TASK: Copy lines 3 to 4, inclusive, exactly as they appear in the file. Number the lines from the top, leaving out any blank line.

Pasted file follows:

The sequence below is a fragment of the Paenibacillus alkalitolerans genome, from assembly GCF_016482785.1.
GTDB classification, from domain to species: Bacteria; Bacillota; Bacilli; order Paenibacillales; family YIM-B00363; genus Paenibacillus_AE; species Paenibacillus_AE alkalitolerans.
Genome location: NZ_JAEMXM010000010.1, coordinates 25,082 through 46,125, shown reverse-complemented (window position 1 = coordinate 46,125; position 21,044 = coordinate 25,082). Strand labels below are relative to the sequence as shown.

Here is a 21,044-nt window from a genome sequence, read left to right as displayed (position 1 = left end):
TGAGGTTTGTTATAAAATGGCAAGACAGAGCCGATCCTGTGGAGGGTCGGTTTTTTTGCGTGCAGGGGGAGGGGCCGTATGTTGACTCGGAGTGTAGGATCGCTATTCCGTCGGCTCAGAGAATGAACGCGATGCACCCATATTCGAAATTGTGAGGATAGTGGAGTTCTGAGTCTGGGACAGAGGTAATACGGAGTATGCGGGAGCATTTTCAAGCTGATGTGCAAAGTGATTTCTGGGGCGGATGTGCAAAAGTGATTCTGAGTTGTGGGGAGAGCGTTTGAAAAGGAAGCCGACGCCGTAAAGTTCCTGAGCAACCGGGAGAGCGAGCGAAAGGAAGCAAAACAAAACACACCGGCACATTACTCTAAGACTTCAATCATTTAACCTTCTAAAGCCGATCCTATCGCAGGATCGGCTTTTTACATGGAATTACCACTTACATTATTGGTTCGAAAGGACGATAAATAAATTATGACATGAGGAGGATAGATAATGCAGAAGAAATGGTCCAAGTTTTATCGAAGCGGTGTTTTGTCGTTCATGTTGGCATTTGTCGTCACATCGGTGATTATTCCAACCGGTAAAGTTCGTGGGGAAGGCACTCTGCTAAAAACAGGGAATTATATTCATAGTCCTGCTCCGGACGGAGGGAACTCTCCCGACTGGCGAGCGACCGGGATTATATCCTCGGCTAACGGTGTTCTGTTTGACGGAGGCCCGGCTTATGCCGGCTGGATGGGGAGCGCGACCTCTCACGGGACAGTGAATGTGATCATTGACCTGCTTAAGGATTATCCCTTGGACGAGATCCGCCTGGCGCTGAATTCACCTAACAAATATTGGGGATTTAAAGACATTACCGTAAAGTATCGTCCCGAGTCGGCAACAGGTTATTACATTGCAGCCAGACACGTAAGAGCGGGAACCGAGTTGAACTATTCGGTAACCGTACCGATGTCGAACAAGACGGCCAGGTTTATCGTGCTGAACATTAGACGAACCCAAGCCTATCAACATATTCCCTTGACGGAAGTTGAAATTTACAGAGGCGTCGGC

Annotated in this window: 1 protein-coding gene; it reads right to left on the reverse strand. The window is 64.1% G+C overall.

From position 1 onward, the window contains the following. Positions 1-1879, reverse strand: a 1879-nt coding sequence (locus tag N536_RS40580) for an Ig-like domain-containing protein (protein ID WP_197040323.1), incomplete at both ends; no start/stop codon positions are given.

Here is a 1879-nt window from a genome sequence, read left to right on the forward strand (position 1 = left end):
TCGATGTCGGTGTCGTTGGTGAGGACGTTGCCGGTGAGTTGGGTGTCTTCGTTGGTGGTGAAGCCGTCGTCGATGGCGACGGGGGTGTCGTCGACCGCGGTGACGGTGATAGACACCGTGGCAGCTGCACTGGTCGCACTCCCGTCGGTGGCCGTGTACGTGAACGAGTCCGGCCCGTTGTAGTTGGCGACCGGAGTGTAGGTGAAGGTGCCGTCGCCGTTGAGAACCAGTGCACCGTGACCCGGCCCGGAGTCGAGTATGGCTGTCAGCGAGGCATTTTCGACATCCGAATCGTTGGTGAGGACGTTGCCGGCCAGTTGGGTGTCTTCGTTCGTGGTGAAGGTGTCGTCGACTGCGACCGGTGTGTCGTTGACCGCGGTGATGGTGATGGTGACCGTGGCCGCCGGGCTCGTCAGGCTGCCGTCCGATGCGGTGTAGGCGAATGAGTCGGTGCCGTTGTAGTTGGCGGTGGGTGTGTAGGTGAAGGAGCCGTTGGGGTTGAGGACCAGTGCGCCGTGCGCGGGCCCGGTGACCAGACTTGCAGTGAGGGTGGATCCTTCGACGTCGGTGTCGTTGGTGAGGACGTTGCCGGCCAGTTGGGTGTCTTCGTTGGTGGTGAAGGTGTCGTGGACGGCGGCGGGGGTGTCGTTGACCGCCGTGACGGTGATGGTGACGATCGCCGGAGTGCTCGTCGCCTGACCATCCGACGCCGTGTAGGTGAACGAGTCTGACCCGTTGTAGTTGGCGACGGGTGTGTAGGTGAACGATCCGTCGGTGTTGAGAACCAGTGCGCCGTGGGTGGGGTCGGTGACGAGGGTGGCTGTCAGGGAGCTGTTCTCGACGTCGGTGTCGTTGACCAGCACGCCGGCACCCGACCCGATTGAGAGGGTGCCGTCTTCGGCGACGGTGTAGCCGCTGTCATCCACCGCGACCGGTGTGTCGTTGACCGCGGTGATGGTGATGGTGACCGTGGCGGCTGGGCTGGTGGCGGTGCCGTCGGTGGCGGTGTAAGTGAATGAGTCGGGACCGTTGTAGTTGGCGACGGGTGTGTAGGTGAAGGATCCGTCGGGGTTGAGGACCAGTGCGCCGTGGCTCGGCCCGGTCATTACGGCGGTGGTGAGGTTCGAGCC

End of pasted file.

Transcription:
Genome location: NZ_JAEMXM010000010.1, coordinates 25,082 through 46,125, shown reverse-complemented (window position 1 = coordinate 46,125; position 21,044 = coordinate 25,082). Strand labels below are relative to the sequence as shown.

Here is a 21,044-nt window from a genome sequence, read left to right as displayed (position 1 = left end):